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  • How Knight Rider saved Activision (sort of)

    Posted on January 18th, 2010 keving 3 comments

    A neat passage from an interview with Activision Blizzard head Bobby Kotick, printed in the February ’10 Game Informer:

    We had a guy in Japan who was an intern in our Japanese office. A very aggressive guy — an American who spoke Japanese. He would sell things that we didn’t actually have the rights to. The first one he did was Knight Rider. He went to one of the Japanese licensees of Nintendo and sold them the rights to make a game based on Knight Rider. We didn’t own Knight Rider! The deal he did was “You make the game, you get to publish it in Japan, and Activision gets to publish it everywhere else.” So he calls us and says “I just sold Knight Rider” — it was to Tecmo, I think [actually Pack-in-Video]. I said “How much did you sell it for?” He said “$400,000.” I said “That’s incredible, but we don’t own Knight Rider!” So we had to go get the Knight Rider rights.

    It turned out that this was going to be our little business. We’re going to sell rights of things that we could own, and the Japanese publisher will make the game, and we’ll sell it to the rest of the world. We did a lot of these. The next one he did was this old ’60s show Combat! How we got this one, I don’t know, but he got another $200,000 advance. Then, the thing that kept the company alive for the rest of the year was Shanghai. We sold Shanghai to everyone. If you had an LCD screen on your microwave at home, we sold you Shanghai! That got us through the end of 1991.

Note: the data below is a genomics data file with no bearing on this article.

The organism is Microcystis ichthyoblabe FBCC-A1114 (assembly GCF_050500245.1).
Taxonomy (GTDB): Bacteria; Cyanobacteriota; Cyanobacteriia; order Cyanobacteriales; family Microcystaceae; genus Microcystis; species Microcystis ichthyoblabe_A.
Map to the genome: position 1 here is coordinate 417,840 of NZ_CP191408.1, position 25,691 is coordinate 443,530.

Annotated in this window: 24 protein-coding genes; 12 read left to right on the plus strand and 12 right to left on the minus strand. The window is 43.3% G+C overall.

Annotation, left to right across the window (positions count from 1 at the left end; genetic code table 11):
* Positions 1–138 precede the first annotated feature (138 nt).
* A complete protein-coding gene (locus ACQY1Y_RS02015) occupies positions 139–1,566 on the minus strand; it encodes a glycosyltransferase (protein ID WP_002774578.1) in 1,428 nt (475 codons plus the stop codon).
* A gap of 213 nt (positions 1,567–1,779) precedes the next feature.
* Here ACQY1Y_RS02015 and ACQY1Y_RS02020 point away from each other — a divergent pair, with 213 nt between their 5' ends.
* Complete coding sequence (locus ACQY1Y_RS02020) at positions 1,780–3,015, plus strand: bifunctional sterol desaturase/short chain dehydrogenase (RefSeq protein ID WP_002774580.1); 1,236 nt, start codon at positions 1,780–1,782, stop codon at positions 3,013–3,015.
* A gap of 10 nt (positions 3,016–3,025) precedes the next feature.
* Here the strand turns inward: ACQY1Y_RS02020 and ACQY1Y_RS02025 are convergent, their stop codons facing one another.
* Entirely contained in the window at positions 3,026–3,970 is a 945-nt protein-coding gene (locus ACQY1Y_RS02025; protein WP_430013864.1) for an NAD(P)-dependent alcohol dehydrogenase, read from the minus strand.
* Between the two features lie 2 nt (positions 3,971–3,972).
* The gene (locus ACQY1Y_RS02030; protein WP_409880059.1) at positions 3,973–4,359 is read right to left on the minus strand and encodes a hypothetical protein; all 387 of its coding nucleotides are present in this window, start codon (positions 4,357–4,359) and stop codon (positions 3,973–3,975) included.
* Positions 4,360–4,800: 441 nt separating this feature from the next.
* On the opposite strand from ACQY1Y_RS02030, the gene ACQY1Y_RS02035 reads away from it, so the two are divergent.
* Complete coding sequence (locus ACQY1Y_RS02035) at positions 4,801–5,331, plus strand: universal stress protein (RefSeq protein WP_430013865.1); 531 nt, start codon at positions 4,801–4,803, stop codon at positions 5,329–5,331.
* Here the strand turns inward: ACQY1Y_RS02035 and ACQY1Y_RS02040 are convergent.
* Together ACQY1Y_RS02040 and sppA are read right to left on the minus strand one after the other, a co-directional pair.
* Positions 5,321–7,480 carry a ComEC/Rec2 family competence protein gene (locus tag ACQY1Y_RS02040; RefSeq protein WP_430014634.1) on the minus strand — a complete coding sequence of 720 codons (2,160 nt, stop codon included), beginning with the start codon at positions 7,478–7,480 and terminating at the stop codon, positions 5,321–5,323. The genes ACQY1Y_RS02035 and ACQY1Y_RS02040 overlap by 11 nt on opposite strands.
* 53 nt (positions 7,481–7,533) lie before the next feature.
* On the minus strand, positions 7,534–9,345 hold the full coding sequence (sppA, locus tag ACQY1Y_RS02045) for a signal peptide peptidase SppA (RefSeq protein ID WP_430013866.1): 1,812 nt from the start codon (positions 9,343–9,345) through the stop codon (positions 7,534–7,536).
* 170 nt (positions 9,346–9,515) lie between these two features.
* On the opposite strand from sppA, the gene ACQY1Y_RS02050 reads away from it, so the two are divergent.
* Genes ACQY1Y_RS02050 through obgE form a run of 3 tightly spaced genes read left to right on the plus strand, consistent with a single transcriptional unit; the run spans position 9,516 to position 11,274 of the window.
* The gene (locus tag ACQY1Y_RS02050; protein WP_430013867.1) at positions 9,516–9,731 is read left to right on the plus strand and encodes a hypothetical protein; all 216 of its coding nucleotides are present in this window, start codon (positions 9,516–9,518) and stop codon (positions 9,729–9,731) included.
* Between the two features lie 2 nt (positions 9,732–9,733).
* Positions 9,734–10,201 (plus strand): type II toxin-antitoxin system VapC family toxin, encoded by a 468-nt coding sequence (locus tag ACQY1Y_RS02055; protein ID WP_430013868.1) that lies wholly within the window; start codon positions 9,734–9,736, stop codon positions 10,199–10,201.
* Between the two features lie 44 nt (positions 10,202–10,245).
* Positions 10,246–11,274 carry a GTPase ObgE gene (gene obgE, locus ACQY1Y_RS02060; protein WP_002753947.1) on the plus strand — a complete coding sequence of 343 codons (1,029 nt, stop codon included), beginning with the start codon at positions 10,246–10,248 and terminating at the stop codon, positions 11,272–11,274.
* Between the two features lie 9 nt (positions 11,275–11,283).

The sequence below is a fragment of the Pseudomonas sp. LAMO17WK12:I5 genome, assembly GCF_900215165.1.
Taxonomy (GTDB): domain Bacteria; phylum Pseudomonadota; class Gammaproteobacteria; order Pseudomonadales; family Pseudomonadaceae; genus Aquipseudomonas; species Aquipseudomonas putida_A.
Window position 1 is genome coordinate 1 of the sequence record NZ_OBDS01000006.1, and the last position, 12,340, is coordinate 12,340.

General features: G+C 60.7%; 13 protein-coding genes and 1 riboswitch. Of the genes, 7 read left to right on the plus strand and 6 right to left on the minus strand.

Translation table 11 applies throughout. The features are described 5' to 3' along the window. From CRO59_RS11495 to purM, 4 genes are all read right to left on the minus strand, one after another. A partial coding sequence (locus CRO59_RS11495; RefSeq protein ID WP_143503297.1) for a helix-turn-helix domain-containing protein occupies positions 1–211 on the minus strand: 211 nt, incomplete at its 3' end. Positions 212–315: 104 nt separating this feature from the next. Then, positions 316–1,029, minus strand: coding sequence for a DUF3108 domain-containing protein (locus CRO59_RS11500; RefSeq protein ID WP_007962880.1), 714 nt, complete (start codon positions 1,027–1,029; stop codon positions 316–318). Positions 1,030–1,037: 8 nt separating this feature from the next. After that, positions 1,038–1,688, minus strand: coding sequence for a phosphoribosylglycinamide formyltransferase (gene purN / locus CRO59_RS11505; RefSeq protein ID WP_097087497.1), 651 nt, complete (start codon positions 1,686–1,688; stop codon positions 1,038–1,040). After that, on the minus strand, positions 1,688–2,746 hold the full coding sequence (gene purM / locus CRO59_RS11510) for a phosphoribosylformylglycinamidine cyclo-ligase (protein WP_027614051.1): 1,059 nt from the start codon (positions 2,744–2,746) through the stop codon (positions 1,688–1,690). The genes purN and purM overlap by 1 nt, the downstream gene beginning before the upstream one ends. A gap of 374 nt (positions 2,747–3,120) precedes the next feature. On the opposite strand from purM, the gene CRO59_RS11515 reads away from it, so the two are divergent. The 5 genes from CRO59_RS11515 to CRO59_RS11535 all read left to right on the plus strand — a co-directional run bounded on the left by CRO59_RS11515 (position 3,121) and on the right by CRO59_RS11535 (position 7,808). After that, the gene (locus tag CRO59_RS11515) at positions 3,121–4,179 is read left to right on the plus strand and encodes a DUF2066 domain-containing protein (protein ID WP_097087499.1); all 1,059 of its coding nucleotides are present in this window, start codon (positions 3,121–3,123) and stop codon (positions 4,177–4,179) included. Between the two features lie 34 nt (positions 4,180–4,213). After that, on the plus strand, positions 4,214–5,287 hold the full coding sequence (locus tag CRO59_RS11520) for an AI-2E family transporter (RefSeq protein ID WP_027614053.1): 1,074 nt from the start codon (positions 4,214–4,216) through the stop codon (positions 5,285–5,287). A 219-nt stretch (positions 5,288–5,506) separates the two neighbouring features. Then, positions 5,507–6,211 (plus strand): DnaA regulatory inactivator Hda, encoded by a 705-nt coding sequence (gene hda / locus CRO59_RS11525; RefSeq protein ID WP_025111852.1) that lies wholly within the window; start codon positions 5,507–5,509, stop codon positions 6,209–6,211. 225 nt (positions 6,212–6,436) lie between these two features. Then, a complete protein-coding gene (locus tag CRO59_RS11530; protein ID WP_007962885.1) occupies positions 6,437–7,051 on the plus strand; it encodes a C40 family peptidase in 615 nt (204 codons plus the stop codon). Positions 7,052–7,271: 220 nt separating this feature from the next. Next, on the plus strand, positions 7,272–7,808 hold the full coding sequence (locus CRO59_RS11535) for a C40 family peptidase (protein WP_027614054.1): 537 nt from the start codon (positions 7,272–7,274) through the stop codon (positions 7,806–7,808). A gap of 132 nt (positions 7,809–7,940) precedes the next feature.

It’s a fascinating little peek into the 8-bit era of the game business — even though Kotick’s misremembering a fair bit (and GI apparently didn’t fact-check his tale). Knight Rider was actually sublicensed by Acclaim Entertainment, something that Tom Sloper (a veteran game-industry guy who worked for Activision at the time) confirmed in a GDRI interview. Maybe Kotick heard the story and confused it in his memory such that he thought he was the actual licensor; I dunno.

    He is right, certainly, that Activision got heavily involved with Japanese sub-licensing in the ensuing years. But they never released a Combat! game — Kotick’s probably got that confused with Thunderbirds, a ’60s kids’ TV show and an equally oddball choice for a game license. What? There was a Combat! game? Well, set me on fire and call me Bernie! Still, that came game out in 1995, in Japan only, a fair bit after the 1991 timeframe Kotick was talking about. My apologies; I was still thinking in 8-bit terms — Thunderbirds was a 1990 game, after all.

     

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